The Writing On The Wall

Good penmanship is more than just a quaint skill. A new study shows that it's a key part of learning.

By Raina Kelley | NEWSWEEK | Nov 12, 2007 Issue

clipped from www.newsweek.com

Many educators say yes, for reasons having nothing to do with thank-you notes. Handwriting is important because research shows that when children are taught how to do it, they are also being taught how to learn and how to express themselves. A new study to be released this month by Vanderbilt University professor Steve Graham finds that a majority of primary-school teachers believe that students with fluent handwriting produced written assignments that were superior in quantity and quality and resulted in higher grades—aside from being easier to read. The College Board recognized this in 2005 when it added a handwritten essay to the SAT—an effort to reverse the de-emphasis on handwriting and composition that may be adversely affecting children's learning all the way through high school and beyond.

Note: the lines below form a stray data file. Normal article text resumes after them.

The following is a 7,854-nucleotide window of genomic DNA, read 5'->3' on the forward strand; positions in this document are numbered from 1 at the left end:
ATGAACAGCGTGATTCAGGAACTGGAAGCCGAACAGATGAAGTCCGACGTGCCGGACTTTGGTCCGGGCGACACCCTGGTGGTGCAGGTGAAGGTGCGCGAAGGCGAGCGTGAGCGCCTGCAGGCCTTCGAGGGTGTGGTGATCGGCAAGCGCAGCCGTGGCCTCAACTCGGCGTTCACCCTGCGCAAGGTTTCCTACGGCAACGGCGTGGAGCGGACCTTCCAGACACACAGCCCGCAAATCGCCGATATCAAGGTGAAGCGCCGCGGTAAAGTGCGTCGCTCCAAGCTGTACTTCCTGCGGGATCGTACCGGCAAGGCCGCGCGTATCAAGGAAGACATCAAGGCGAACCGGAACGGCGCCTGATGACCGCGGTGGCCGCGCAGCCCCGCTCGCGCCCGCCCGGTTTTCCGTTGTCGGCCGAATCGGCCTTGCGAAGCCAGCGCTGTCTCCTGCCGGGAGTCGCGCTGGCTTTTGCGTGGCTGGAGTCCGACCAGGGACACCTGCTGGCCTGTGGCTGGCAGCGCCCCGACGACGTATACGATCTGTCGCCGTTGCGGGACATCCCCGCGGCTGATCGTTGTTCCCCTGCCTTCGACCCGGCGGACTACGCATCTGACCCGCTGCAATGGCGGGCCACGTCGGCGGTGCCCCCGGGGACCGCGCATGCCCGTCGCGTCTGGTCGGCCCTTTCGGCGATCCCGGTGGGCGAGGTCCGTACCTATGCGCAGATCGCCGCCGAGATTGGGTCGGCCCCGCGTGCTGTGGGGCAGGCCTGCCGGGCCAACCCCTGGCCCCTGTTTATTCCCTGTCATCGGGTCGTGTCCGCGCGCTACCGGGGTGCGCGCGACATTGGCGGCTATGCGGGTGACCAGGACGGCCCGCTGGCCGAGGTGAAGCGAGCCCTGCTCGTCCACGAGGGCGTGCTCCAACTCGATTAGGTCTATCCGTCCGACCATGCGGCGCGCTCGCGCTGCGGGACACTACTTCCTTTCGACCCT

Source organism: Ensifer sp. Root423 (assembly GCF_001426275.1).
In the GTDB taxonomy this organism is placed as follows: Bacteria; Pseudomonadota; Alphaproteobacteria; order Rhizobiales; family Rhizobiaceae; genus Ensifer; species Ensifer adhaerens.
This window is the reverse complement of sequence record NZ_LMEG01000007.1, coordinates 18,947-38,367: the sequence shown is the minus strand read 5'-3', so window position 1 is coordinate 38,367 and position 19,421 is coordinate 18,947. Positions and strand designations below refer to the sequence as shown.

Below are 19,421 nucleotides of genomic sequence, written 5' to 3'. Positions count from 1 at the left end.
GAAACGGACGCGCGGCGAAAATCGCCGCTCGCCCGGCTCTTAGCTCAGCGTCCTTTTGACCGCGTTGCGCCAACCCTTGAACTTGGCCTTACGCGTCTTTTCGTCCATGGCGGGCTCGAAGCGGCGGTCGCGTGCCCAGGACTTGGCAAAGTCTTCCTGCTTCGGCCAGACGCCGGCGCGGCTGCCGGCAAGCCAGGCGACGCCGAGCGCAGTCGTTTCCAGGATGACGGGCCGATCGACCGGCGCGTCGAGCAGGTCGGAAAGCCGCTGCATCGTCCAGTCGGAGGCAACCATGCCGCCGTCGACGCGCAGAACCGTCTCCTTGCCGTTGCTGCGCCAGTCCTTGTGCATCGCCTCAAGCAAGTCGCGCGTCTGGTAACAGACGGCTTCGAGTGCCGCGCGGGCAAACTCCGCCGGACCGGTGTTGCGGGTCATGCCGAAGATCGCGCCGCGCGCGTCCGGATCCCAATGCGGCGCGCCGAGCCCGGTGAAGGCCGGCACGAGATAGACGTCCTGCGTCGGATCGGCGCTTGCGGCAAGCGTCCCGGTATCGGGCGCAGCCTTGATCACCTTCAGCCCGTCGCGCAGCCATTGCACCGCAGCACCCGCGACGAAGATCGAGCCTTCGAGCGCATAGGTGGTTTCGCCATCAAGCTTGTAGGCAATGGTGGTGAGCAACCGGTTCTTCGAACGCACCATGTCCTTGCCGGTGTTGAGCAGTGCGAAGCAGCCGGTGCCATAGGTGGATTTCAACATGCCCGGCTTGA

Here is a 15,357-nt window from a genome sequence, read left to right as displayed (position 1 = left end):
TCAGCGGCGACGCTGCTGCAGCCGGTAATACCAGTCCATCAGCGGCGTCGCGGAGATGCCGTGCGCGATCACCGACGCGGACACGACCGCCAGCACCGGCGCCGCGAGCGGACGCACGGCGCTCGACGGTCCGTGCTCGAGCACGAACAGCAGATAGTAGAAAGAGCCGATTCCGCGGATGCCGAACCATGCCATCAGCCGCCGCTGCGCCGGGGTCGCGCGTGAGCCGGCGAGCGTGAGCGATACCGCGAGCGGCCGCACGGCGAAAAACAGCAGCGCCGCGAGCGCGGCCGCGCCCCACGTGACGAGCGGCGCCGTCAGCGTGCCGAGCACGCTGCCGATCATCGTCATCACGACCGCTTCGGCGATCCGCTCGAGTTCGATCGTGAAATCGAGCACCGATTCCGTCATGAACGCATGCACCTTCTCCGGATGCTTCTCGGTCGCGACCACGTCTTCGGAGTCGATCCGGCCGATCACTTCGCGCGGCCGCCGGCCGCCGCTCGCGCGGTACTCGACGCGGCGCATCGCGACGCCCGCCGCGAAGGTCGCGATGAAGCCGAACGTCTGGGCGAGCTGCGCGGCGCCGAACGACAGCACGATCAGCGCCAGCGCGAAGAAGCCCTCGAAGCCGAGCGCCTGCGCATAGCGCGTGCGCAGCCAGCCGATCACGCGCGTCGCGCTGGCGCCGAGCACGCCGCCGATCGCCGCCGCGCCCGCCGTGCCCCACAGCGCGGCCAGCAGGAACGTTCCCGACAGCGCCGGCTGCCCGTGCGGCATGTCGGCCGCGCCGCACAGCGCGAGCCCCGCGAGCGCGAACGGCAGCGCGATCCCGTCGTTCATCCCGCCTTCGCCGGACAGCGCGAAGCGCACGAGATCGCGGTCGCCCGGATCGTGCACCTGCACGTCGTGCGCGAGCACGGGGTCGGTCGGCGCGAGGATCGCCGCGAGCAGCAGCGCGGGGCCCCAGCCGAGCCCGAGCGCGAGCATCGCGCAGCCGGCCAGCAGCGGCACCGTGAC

Emily Knapton, director of program development at Handwriting Without Tears, believes that "when kids struggle with handwriting, it filters into all their academics.